The bad news from Denmark is this report (in Danish) claiming that severity for Omicron is similar to Delta.

Here’s a reference to keep track of Denmark’s hospitalization data, which they release daily at 4pm CET.

South Africa

The first real world results are in.

I’m running low on time, so not going to do a deep dive now, but there’s a great thread here for further analysis.


General roundup of raw case counts:

With time, better information sources are available in more places, so this is the round-up. To those who have been sharing sources in the comments, many thanks.

The CDC has a nowcast, which is more like a thencast given it reflects a bunch of lag, but it also appears to be a good faith attempt to synthesize the evidence and estimate what was happening in a given week.

They have Omicron at 2.9% of infections already last week, after being only 0.4% the previous week, which is almost three doublings in seven days. Five days later, if trends continue, this predicts that we should already be at about 20% Omicron cases, because exponentials.

Here’s the word from Seattle. Here’s the University of Washington dashboard, for future reference, things are still too small to show up there, but here’s the SGTF graph. And here’s the updated word.

Here’s the word from Yale.

A doubling time of 3.8 days is actually super comforting and good news relative to other places. It can get way worse.

How much worse? Here’s the word from Ontario and all I can say here is holy f*** this is bad, that’s R0 = 7.7 when Delta would be stable, how in the world:

Given our other observations I’d happily take the under on 80%, or on the 7.7 multiplier, but if they’re even remotely close then there are no more reservations about how these exponential curves always blunt themselves and no the whole population won’t actually get infected by the end of February. If these numbers are accurate, it’s game over, man, game over. That doesn’t mean there’s nothing to be done, but it does mean you lose, good day sir, let’s try to do it with dignity and save as many people as we can.

Here’s an EU assessment of what’s likely to come, without predicting how many cases this is. It has the takeover point a week or two into January, which seems increasingly overly optimistic.

Kai gives a good thread summarizing the report. Here’s their projection for deaths:

This is not an especially pessimistic scenario. It could happen, but it’s definitely nothing like the worst thing that could plausibly happen.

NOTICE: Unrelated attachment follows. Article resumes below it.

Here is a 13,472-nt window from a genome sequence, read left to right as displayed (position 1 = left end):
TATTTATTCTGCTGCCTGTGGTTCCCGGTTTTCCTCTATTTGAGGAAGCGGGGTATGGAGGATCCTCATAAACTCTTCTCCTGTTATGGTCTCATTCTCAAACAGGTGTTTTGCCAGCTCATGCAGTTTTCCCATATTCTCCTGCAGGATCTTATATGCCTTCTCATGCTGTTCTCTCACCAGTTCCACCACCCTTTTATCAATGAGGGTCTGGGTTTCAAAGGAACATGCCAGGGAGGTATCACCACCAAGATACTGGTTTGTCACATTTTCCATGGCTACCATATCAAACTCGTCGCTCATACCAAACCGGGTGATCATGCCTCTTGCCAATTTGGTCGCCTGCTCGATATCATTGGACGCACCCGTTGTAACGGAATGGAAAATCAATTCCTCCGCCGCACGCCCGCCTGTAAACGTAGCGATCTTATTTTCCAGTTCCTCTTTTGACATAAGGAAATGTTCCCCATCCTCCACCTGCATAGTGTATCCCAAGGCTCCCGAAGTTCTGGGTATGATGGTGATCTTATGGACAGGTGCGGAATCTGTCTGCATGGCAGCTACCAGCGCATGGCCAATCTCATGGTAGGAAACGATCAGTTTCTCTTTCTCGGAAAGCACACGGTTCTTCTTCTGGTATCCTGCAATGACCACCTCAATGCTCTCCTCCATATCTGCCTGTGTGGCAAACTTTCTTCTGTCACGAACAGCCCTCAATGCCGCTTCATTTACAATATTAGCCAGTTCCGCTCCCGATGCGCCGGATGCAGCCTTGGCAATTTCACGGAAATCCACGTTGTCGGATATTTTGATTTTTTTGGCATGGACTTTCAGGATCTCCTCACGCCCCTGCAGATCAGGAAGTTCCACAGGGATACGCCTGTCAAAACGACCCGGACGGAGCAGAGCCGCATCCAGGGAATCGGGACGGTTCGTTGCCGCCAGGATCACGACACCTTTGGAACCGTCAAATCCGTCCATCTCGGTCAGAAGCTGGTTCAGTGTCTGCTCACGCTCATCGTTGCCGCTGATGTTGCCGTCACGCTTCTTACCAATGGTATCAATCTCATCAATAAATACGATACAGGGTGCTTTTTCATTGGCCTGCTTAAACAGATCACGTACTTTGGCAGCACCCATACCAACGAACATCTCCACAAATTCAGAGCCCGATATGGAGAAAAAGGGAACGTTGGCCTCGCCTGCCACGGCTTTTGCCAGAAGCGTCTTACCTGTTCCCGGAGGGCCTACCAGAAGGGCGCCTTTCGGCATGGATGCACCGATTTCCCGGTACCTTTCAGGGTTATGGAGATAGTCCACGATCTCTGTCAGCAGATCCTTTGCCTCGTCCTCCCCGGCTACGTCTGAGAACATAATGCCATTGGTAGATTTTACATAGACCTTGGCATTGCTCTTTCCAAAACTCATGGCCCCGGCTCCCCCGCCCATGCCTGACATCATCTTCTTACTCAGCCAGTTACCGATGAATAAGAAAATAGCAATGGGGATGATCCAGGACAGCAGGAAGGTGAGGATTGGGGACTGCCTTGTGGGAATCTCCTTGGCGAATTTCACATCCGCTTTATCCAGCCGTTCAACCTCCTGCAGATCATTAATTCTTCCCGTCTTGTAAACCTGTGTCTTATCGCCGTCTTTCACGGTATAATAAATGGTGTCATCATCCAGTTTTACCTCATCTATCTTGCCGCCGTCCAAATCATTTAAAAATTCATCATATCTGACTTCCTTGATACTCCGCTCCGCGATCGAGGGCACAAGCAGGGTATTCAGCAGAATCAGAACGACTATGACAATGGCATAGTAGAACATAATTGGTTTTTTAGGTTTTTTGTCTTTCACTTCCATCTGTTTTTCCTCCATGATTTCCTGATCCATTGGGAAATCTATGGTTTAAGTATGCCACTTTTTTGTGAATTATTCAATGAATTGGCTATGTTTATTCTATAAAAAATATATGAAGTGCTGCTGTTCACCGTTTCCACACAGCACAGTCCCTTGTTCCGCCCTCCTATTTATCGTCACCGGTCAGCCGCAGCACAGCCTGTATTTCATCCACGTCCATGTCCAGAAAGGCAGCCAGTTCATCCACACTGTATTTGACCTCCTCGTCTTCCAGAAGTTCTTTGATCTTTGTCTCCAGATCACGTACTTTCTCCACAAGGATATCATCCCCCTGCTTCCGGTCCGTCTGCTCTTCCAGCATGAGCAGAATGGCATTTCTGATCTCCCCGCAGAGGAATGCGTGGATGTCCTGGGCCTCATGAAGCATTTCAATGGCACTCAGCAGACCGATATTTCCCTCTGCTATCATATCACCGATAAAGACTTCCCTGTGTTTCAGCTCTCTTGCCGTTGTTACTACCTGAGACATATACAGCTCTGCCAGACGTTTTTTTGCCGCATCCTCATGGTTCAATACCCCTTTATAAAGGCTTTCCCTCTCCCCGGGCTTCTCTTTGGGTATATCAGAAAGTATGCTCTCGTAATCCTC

An interesting speculation on how information sources will change as things evolve.

Even in the most optimistic scenarios we run out of tests, and have to adjust to things like positivity rate to estimate number of cases. However, the idea that hospitalizations will provide an alternative data source seems even less hopeful. The number of people in the hospital, even in relatively good scenarios, is going to be more a measure of how many beds there are in the hospital for patients to use, rather than a measure of how many people need those beds. In the good scenarios we manage to give everyone who sufficiently urgently and badly needs a bed a bad, but when we most need to know what’s going on, this won’t help us.

Deaths will tell us, but that’s a month in the rear view mirror, which is an eternity in context.

We’ll continue to get better data continuously everywhere for a while. Then when testing is overwhelmed, we’ll start to have to extrapolate. I still expect to better know where Omicron is at in a month than I do now, but we’ll be solving a very different set of puzzles to figure that out.

Here’s the variant data from Switzerland, which should be a better data source over time, for now maybe they’re behind and maybe they’re not measuring enough.

Omicron is spreading in China. Given their vaccination situation and lack of prior infections this could get ugly quickly. The techniques they used before likely won’t work now, although we’ve been wrong about that before. Definitely one to watch, but not much to go on yet.

The Lab on Vaccines

How effective are various vaccines against Omicron after various numbers of doses? We got some good data (paper).

Here is a very good but long analysis thread of another study. Here’s a link to the lab’s thread. There’s lots of very good diagrams.

The Lab on Spread

We’re starting to get more color on why Omicron is spreading so fast. It’s not purely that it has escape properties. A lot more is going on. The graphs here are originally from the Balazs Lab study and thread.


Andrew Lilley responds to arguments against his case that Omicron is indeed less severe even if you take into account all the other factors, in his analysis they can’t add up to enough and arguments otherwise are increasingly convoluted special pleading.

Official Statements

December 14 statements by Dr. Fauci on Omicron.

He nails the central question of virulence, for which we still lack clarity.

“The real question is, is that an inherent diminution of virulence of the virus or is it because there are so many people in the population who have already been infected and now have residual post-infection immunity — which is not protecting them from getting infected, but is protecting them from getting severe disease?”

He also is clear about what’s going to happen, up to a point.

“Whatever it is, the disease seems to be less severe. Whether it’s inherently less pathogenic as a virus or whether there’s more protection in the community, we’re just going to have to see when it comes in the United States. And for sure … it is going to be dominant in the United States, given its doubling time.”